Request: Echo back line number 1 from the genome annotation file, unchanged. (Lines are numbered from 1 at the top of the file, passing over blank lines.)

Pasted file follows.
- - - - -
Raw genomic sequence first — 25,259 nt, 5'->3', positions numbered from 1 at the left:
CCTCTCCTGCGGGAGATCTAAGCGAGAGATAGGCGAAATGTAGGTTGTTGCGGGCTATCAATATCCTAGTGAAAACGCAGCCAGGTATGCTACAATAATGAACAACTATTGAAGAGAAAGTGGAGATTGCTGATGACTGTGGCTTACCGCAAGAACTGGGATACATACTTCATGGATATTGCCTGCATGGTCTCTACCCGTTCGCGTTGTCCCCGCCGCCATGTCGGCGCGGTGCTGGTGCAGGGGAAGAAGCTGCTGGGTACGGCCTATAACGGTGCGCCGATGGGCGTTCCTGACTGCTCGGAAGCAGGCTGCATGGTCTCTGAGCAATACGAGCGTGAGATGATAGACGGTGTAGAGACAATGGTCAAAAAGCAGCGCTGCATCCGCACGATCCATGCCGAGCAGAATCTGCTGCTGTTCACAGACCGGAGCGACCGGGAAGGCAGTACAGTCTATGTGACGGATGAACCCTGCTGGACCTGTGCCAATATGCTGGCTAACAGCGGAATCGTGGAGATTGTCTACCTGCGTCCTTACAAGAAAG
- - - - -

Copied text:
Raw genomic sequence first — 25,259 nt, 5'->3', positions numbered from 1 at the left: